Anne Schwanewilms. (Javier Del Real)

In a Vocal Arts DC recital at the University of the District of Columbia on Thursday, a program of richly expressive, late-Romantic art songs by Richard Strauss and Hugo Wolf suited soprano Anne Schwanewilms’s strengths uncommonly well. She’s famed for her shimmering upper voice and spun-sugar high notes, but Schwanewilms’s tangier, more forthright middle and lower registers proved just as distinctive, as did her word-specific treatment of song texts.

She is very much in the tradition of the legendary Elisabeth Schwarzkopf, a soprano who calibrated her seductive tone and weighted her words the way a brilliant artist mixes and layers paint. Schwanewilms may lack her predecessor’s near-obsessive degree of character detail in interpreting songs, but she also steers clear of what some felt was a certain mannered preciousness in Schwarzkopf’s performances. Schwanewilms’s approach is more understated, but no less telling.

At Thursday’s recital, in singing scaled down to an intimate volume, myriad small details were teased out of the songs, by an evocative lingering on a word, say, or a sudden hush drawn over a confessional phrase, or a sensual slide between notes when referencing an absent lover. The songs all dealt with love — its sweet torture, its multifaceted reflections in nature and, in Strauss’s Shakespeare-based “Three Songs of Ophelia,” its madness. Schwanewilms found nuanced differentiation among all the lovelorn protagonists given voice here.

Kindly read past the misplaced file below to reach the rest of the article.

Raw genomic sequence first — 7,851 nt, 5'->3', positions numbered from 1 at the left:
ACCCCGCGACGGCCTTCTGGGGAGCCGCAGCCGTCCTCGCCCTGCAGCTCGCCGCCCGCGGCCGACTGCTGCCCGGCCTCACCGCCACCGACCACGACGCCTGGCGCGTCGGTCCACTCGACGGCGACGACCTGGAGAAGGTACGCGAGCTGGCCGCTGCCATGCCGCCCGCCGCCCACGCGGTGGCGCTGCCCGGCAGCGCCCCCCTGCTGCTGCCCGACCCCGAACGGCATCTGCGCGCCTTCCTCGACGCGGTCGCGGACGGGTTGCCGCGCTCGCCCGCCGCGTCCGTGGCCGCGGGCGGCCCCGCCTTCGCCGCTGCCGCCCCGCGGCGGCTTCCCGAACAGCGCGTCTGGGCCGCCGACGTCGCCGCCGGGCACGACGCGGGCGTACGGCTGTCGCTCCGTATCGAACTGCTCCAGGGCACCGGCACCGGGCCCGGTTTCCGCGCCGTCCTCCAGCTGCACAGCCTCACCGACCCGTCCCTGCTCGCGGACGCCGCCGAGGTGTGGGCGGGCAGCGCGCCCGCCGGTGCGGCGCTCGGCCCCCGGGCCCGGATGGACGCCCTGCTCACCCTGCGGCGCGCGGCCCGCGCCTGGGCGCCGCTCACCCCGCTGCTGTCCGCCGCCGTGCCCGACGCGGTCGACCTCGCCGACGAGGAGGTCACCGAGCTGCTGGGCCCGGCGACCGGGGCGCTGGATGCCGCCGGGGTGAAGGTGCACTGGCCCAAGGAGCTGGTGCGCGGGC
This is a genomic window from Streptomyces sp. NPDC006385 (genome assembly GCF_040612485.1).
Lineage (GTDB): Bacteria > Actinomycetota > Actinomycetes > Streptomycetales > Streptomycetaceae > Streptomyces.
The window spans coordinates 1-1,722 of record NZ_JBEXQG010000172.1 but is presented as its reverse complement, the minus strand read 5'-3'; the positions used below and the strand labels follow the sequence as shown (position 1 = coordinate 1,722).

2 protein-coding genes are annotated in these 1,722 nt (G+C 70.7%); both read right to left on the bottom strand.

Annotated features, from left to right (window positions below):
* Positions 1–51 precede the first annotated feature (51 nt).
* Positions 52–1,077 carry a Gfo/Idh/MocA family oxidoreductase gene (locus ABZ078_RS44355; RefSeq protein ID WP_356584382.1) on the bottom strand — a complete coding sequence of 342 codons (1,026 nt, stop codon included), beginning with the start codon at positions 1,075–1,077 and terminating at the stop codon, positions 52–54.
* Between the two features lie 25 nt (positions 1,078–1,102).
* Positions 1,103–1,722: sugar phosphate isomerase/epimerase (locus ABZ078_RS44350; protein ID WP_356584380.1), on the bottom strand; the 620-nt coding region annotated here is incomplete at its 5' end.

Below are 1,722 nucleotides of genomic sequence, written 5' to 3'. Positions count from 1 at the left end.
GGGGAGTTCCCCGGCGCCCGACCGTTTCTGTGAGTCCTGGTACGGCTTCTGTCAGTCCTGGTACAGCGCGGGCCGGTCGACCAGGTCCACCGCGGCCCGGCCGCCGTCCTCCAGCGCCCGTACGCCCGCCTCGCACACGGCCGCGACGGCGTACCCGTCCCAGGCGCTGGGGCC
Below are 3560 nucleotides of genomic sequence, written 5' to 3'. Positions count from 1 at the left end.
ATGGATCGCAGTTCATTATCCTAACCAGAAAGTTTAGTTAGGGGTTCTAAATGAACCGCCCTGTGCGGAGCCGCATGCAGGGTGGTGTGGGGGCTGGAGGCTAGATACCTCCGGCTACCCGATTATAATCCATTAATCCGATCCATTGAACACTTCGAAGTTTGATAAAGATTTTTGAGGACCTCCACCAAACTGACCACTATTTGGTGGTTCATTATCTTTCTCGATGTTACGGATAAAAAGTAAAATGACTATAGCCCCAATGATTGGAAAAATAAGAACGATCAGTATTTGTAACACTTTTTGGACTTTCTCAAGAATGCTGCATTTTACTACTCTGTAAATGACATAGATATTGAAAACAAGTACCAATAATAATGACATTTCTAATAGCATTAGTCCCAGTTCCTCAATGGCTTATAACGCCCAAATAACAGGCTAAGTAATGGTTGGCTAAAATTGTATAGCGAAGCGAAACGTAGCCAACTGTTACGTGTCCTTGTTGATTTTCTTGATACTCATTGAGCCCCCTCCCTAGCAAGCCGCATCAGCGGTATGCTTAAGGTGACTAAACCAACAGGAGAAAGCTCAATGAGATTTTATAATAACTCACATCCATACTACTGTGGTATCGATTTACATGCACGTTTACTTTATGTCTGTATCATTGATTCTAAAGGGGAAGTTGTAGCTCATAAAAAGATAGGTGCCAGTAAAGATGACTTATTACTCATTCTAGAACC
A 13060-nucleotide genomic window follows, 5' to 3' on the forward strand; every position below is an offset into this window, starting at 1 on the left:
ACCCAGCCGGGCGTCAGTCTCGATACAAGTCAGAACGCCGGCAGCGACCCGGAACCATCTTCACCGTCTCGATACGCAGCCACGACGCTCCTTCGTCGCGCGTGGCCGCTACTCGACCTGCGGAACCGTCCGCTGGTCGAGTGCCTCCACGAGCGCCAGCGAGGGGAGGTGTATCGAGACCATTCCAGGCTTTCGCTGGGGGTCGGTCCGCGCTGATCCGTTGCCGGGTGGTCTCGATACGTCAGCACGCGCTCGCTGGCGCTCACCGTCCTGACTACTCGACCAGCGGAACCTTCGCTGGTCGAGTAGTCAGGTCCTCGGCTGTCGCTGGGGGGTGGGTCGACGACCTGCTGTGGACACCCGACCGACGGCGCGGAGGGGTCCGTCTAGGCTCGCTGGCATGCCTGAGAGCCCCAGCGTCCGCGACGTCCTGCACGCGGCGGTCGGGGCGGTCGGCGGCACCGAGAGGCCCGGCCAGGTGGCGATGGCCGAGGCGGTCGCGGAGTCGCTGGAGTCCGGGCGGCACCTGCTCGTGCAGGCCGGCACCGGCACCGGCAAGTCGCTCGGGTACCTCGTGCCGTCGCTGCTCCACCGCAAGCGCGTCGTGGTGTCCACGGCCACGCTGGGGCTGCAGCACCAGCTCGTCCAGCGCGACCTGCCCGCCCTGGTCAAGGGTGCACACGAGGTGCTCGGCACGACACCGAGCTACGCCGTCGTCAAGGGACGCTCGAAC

If there was a pervading sense of micro-managerial vocal control on the soprano’s part, it paid dividends, and she was able to let her hair down, too — as in her wry treatment of Strauss’s “Ach, was Kummer, Qual und Schmerzen.” And when she bathed songs such as Wolf’s “Verborgenheit: Lass, o Welt, o lass mich sein” and Strauss’s “Die Nacht” and “Morgen” in silvery floated tone, the results were ravishing. Her unfailingly elegant and insightful pianist Malcolm Martineau proved a sterling partner all evening.